Mayor will not provide city with items requested, but will turn them over to ministry

Hamer-Jackson says no

The mayor of Kamloops says he won’t be turning any recordings or documents over to city staff after council last week voted to compel him to do so.

But Mayor Reid Hamer-Jackson said he will be happy to hand them over to officials from B.C.’s Ministry of Municipal Affairs when they begin working with city council.

“Well, for starters, they’re assuming documents and stuff — they’re assuming all that stuff,” the mayor told Castanet Kamloops on Monday.

“But we do have municipal affairs coming, so I’ll give everything to them. I don’t have what they think, anyway.”

In a closed-door council meeting last week at which Hamer-Jackson wasn’t present, councillors voted to direct the mayor to turn over any audio recordings, transcripts or notes taken at his direction by a non-city representative during conversations with city staff when they were not aware another person was present.

The move came a few weeks after Hamer-Jackson disclosed in an open council meeting that he had a secret recording of a conversation he had with city CAO David Trawin.

Hamer-Jackson went on to tell Castanet Kamloops after that meeting that his wife recorded the phone call while he was driving with her in a vehicle. He later told Castanet that his wife routinely takes notes for him during city-related phone calls.

The mayor was ordered to turn any recordings and documents over to city human resources boss Colleen Quigley within 10 days. The deadline is Friday.

Council also voted to have the city retain an external investigator to conduct an investigation of Hamer-Jackson’s alleged practice of recording staff members and having non-city representatives present during conversations.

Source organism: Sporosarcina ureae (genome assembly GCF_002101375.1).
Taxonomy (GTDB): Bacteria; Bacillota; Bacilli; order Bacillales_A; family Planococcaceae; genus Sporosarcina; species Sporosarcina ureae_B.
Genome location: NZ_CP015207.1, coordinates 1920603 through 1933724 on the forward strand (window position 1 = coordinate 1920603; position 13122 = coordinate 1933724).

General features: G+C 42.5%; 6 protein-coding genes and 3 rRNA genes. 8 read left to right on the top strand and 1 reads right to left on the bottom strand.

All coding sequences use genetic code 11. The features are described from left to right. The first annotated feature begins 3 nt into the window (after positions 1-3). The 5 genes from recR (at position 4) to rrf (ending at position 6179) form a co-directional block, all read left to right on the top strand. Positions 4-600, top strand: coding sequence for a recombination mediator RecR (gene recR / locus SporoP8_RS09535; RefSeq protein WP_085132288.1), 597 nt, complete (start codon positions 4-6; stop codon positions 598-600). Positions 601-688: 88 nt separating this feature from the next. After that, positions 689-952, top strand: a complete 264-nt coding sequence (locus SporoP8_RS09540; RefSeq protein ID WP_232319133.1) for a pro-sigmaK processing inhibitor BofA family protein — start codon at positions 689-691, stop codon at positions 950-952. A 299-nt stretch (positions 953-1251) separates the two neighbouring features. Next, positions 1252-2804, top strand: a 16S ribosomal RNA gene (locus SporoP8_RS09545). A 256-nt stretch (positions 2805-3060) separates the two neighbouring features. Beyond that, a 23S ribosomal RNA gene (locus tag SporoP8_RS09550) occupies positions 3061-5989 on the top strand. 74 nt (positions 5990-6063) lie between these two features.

Last week, Hamer-Jackson told Castanet he had not read the council resolution compelling him to turn the items over, and he had no plans to change that.

The mayor said he is hesitant to hand over materials to city staff, if they exist. He cited allegations that he tried to fire Trawin — which Hamer-Jackson refutes — and an apparent unwillingness among city staff to take direction from him on investigations.

“I’ve asked for several investigations into certain individuals for months and months now, since pretty much out of the chute," he said.

"And the only investigations that ever seem to be happening are the ones on me — and they’re hitting a lot of dead ends.”

At the Union of BC Municipalities conference in Vancouver last month, Hamer-Jackson and city councillors met with Minister of Municipal Affairs Anne Kang about getting a municipal advisor to help Kamloops city hall deal with issues created by the rift between mayor and council.

Council voted unanimously last week to ask the ministry for an advisor.

According to the ministry, municipal advisors are appointed in “extraordinary circumstances” to help a council work together, clarify roles and facilitate effective decision making.

Municipal advisors are currently in place in Harrison Hot Springs and Silverton. In recent years, they have been appointed in the Village of Lions Bay, the District of Wells and the Village of McBride.

Kamloops council has been beset by conflict since shortly after its inauguration, when Hamer-Jackson became involved in a legal back-and-forth with the head of local social agency ASK Wellness. Months later, the mayor made a unilateral decision to appoint members of the public — including some friends and campaign supporters — to council committees, while removing some councillors from their appointments.

The mayor has launched a defamation lawsuit against a councillor stemming from remarks she made while reading aloud a joint statement in the wake of the committee appointments.

Prior to the secret-recording investigation, Hamer-Jackson was the subject of a code of conduct probe, which found he violated council’s code of conduct by disrespecting or demeaning three staff members, including the city CAO. He has since publicly asked to have the full report released, and has denied acting disrespectfully.

There is no word yet when a Kamloops municipal advisor might be appointed.

— with files from Kristen Holliday

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